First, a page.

Individuals with desk jobs should consider using a modifiable table top attachment, as it will allow them to raise or lower their work stations.

Dr. Vik Chatrath, MD: He is an orthopedic surgeon practicing in Minnesota, the USA where he lives with his wife and two sons. He completed his training in Indore, India and then in Canada, receiving multiple gold medals and academic awards.

Resources:

  1. Cervical Spondylosis (Arthritis of the Neck) – OrthoInfo – AAOS. Frozen Shoulder – Adhesive Capsulitis – OrthoInfo – AAOS. .
  2. Peng B, Pang X, Li D, Yang H. Cervical spondylosis and hypertension: a clinical study of 2 cases. Current neurology and neuroscience reports. . Published March 2015.
  3. Popa C-E. STUDY REGARDING THE EFFECTIVENESS OF PHYSICAL THERAPY IN TREATING CERVICAL SPONDYLOSIS. GYMNASIUM. .
  4. Fritz JM, Thackeray A, Brennan GP, Childs JD. Exercise only, exercise with mechanical traction, or exercise with over-door traction for patients with cervical radiculopathy, with or without consideration of status on a previously described subgrouping rule: a randomized clinical trial. The Journal of orthopedic and sports physical therapy. . Published February 2014.
  5. Yang JD, Tam KW, Huang TW, Huang SW, Liou TH, Chen HC. Intermittent Cervical Traction for Treating Neck Pain: A Meta-analysis of Randomized Controlled Trials. Current neurology and neuroscience reports. . Published July 1, 2017.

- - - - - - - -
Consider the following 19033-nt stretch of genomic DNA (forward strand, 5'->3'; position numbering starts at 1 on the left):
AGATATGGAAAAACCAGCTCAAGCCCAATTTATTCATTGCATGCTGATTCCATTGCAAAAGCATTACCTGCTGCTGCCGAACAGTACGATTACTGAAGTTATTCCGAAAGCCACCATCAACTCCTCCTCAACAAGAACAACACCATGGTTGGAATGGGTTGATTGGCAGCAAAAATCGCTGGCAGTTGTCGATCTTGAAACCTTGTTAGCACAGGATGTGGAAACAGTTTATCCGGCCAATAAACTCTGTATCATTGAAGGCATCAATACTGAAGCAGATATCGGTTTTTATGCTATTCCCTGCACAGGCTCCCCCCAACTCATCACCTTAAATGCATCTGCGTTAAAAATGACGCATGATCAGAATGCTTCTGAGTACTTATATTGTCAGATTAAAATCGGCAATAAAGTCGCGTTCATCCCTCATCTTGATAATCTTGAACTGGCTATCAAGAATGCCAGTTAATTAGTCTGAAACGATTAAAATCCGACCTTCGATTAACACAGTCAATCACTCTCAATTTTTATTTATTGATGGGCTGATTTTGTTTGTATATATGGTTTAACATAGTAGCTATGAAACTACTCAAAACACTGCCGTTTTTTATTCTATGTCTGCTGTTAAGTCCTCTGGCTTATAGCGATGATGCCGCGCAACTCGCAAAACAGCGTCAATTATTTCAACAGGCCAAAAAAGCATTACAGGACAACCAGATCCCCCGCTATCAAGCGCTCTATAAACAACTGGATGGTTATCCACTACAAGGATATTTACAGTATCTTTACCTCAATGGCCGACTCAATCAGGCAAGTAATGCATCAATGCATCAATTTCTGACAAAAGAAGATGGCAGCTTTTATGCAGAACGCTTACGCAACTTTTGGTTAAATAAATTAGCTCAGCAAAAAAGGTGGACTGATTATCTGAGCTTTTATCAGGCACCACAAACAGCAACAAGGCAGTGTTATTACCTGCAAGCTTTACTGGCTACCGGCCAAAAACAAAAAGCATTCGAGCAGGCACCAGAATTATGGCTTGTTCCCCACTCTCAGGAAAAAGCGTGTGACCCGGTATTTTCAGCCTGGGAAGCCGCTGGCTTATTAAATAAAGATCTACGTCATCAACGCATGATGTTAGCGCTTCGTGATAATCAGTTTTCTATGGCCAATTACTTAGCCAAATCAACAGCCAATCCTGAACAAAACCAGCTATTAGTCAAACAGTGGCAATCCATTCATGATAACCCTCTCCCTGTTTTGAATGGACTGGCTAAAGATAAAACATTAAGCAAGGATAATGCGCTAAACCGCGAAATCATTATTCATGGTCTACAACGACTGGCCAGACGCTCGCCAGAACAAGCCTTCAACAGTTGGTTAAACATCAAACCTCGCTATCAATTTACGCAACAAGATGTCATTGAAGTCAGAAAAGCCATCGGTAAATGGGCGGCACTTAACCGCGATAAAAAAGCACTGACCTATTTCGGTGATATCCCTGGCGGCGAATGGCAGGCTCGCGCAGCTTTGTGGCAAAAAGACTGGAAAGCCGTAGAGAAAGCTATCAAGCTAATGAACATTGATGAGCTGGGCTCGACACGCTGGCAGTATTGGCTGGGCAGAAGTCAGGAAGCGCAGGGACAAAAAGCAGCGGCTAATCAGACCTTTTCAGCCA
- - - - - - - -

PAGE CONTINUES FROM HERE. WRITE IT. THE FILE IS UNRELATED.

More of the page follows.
6. Ice Packs vs. Warm Compresses For Pain. Ice Packs vs. Warm Compresses For Pain – Health Encyclopedia – University of Rochester Medical Center. .
  7. Na H-S. The role of magnesium in pain. Current neurology and neuroscience reports. . Published January 1, 1970.
  8. Sherman KJ, Cherkin DC, Hawkes RJ, Miglioretti DL, Deyo RA. Current neurology and neuroscience reports. . Published 2009.
  9. Chainani-Wu N. Safety and anti-inflammatory activity of curcumin: a component of turmeric (Curcuma longa). Current neurology and neuroscience reports. . Published February 2003.
  10. Jolayemi AT, Ojewole JAO. Current neurology and neuroscience reports. . Published June 2013.
  11. Bode AM. The Amazing and Mighty Ginger. Herbal Medicine: Biomolecular and Clinical Aspects. 2nd edition. . Published January 1, 1970.

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Published by
Angela Drewniak, RN, MSN, ACNP-BC